I love the rich dark backgrounds and vivid light and shadows paired with the crisp raw freshness of the produce pictured.

Left is the original painting, right is my recreation using produce generated by machine learning
Left is the original painting, right is my recreation using produce generated by machine learning
TOP: Still Life with Quince, Cabbage, Melon and Cucumber, c1602 (290 cm x 239 cm), Sánchez Cotán
BOTTOM: A selection of the original painting next to a replica created from computer-generated parts.

I found it striking how easily I was able to recreate a portion of Juan Sánchez Cotán’s famous painting, ‘Quince, Cabbage, Melon and Cucumber’, created in 1602. With minimal additional effort, it would be easy to adjust my quickly thrown together comp into something polished and perfect.

Reflections on Food

How food looks is a key determinant of taste—we eat with our eyes first. How would these creations taste? Some of them look delicious while others look absolutely repulsive, sometimes in a manner contrary to what we imagine they might taste like when we only see the words, not the pictures.

Strawberry-banana generally tastes amazing, but when you combine the most prominent visual characteristics of both foods it makes a strawberry that looks bubbly and rotten. The black spots of a ripe banana don’t translate well to the textured surface of the strawberry. I love how these images force introspection on what makes food visually appealing to the eye.

Furthermore, unlike other images generated by machine learning, like catflowers and hendogs, there’s an element of feasibility to these images despite the initial ridiculousness.

Plumcot, Rabbage, Blood Lime CLOCKWISE FROM TOP: Plumcot, Blood Lime, Rabbage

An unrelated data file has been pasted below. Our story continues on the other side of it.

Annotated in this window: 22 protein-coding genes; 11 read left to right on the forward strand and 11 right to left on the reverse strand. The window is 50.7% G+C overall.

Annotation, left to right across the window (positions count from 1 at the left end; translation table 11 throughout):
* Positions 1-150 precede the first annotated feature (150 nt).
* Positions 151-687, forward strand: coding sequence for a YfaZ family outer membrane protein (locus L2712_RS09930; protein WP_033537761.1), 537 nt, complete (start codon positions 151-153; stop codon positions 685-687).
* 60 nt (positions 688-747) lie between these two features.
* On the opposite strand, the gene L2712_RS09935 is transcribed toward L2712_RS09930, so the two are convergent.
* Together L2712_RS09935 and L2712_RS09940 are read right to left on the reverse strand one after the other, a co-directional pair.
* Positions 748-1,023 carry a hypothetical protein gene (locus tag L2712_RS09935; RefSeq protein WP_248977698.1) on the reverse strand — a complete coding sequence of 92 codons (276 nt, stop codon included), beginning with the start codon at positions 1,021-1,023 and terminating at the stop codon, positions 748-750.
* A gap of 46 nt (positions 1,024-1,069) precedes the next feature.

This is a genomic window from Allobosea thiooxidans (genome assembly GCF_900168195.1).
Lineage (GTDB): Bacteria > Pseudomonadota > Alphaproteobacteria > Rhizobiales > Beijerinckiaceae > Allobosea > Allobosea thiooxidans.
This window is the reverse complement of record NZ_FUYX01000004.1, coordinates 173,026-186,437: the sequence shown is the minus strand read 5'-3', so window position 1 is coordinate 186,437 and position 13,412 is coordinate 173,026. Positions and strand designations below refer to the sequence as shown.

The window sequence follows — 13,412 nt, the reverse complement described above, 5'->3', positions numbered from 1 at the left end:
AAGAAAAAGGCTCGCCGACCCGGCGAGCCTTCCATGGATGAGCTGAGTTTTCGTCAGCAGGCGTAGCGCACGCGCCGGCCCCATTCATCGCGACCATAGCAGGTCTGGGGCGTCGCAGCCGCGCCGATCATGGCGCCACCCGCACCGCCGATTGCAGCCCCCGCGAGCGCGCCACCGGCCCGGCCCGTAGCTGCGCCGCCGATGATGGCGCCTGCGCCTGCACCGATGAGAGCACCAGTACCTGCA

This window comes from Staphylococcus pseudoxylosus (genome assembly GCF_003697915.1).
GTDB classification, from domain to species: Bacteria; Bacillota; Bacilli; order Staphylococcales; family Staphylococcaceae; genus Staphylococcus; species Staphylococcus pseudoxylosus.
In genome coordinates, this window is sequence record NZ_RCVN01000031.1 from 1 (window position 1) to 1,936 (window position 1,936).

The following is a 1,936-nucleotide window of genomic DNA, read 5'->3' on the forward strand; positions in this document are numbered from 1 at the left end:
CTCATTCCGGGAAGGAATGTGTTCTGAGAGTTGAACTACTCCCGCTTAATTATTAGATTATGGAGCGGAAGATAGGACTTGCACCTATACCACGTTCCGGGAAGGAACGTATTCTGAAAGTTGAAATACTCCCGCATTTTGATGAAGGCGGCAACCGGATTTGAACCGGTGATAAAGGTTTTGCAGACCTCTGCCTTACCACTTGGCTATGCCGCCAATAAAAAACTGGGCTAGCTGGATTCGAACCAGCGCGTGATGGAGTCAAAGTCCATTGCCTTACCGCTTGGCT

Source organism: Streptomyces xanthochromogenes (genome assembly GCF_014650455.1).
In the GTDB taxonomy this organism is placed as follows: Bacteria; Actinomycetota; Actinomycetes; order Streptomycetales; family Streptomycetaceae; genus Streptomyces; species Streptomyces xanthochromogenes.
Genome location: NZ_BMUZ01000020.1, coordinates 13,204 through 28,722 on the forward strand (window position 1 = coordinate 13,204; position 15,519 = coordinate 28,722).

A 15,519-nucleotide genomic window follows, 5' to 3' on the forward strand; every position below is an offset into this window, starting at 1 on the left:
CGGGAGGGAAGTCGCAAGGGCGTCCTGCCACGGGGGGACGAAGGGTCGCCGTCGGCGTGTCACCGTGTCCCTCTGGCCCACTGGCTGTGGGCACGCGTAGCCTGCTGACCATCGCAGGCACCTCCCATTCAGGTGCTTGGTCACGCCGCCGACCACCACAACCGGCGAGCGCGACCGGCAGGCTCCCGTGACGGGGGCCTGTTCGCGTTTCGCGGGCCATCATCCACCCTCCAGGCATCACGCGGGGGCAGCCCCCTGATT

Hybrid fruits and vegetables are common, with new varietals and produce products being announced on a frequent and regular basis. There’s plumcots (plum x apricot), rabbage (radish x cabbage) and blood limes (mandarins x red finger limes).

National Geographic, Citrus Family Tree Credit: National Geographic

Some hybrids are so common that we don’t even recognize them as hybrids any longer; for example, an orange is actually the combination of a mandarin and a pomelo, and all citrus fruits are derivative of just three common ancestors.

Two fake fruits LEFT: The lemongranate generated automatically by the BigGAN, RIGHT: The fake lemongranate from the viral video

A faked viral video of a lemon and pomegranate hybrid pictured above fooled many; clarifying articles debunking the untruthful images were published on news sites and myth-busting websites like Snopes. Instead of an artistic project, this easily could have been a prank. “Look at this delicious new fruit, the orange-pineapple!”. GANs can easily be used for misinformation and deceit; a fact worth considering now, before they have done any real damage to society.

Recommended Reading & References

A selection of resources, references, projects and articles that I found fascinating and informed the creation of this project.

Machine Learning For Artists
Gene Kogan

How a Teenager's Code Spawned a $432,500 Piece of Art
Wired Magazine

Suggestive Drawing Among Human And Artificial Intelligences
Nono Martínez Alonso

These People Are Not Real—They Were Created By AI
Vice Motherboard

Has Artificial Intelligence Given Us the Next Great Art Movement? Experts Say Slow Down, the ‘Field Is in Its Infancy’

Is Art Created by AI Really Art?
Scientific American

DeepStyle Generative Art Community

The Relationship Between Art and AI
Design at IBM
Joel Simon

Dinosaur Flowers
Chris Rodley

You thought fake news was bad? Deep fakes are where truth goes to die
The Guardian

Disinformation On Steroids
The Council On Foreign Relations

What's Next

This is only just the beginning, there's so much more to learn, explore and try.

There are many natural next steps for me to take–one of the best things about learning a new creative discipline, so many awesome things to create!

I’ve been thinking about:

— Training my own models on some new produce

— Working with someone smarter than me to see if there’s a way to optimize a model to recognize the qualities that indicate if a particular fruit or vegetable tastes good, perhaps even figuring out a way to use a flavor classifier like Gastrograph in the mix

— Assembling original still-lifes with an array of fantasy fruits and veggies. 

Feel free to take these ideas and run with them, too! I’d love to see what you make.